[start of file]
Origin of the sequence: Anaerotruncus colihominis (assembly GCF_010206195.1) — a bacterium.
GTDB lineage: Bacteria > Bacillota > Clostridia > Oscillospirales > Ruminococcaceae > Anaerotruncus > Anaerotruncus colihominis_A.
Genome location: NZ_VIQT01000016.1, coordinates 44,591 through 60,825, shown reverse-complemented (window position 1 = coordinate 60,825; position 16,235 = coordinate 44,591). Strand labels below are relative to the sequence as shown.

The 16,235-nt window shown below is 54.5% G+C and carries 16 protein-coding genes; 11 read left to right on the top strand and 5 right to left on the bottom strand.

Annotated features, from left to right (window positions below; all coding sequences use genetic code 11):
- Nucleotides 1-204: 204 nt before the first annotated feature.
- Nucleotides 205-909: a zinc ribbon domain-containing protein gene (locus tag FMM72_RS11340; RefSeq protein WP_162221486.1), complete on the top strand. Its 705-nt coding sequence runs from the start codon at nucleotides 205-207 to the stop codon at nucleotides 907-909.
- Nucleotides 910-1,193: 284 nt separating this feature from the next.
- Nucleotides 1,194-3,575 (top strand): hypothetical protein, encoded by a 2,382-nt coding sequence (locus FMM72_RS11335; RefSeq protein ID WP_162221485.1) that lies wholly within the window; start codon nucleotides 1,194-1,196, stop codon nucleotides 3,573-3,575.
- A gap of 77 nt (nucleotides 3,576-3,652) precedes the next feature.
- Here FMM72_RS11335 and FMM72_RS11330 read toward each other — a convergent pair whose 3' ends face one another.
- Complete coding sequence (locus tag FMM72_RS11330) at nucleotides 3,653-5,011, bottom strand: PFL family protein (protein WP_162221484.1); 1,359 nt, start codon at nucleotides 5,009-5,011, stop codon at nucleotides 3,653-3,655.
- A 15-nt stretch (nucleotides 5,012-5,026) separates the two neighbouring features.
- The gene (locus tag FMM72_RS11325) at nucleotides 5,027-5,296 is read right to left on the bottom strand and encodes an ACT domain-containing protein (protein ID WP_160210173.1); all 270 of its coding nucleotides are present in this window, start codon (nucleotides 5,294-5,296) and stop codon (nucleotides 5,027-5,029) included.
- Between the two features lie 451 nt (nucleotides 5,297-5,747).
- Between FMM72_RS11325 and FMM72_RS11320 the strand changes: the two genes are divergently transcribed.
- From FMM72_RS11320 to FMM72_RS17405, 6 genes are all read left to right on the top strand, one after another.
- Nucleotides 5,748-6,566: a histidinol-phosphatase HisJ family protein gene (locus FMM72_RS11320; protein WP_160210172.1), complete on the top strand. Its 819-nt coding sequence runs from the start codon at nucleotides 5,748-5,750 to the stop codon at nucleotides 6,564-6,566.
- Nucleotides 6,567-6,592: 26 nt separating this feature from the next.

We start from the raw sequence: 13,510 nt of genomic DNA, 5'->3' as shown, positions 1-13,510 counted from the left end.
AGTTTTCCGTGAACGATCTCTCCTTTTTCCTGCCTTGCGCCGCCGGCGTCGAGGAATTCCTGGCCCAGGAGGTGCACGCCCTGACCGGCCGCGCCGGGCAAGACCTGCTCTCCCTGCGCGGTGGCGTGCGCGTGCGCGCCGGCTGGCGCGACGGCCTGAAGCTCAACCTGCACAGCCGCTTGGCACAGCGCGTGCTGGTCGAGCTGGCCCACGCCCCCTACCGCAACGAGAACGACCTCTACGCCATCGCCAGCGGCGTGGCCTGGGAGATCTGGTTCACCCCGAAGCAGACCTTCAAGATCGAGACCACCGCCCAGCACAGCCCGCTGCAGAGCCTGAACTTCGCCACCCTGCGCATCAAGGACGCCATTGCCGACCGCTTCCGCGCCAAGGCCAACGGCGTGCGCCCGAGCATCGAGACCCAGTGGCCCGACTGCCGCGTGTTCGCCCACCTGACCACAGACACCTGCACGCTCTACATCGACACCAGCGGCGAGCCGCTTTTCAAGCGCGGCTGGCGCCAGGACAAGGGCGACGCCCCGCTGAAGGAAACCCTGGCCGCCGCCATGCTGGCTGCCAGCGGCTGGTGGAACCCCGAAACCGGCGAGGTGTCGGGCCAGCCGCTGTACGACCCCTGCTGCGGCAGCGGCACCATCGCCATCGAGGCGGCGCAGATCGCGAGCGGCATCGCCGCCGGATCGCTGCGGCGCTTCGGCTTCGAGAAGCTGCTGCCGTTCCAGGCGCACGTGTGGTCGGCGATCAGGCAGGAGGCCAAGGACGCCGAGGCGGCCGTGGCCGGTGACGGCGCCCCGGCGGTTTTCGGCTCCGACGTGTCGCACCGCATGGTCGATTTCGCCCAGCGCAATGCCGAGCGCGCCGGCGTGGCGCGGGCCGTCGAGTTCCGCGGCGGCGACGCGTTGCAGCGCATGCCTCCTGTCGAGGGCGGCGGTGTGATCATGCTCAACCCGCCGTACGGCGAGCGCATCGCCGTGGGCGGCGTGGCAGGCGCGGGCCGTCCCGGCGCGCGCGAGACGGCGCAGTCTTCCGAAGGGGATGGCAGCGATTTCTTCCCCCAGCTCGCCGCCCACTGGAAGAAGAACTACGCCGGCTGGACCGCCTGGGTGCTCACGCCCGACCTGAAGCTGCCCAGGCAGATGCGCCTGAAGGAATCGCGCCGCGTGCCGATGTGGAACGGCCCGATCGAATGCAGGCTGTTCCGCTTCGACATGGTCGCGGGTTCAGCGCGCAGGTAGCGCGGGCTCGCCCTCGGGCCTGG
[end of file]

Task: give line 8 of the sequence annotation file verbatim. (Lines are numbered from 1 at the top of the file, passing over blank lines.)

- Nucleotides 910-1,193: 284 nt separating this feature from the next.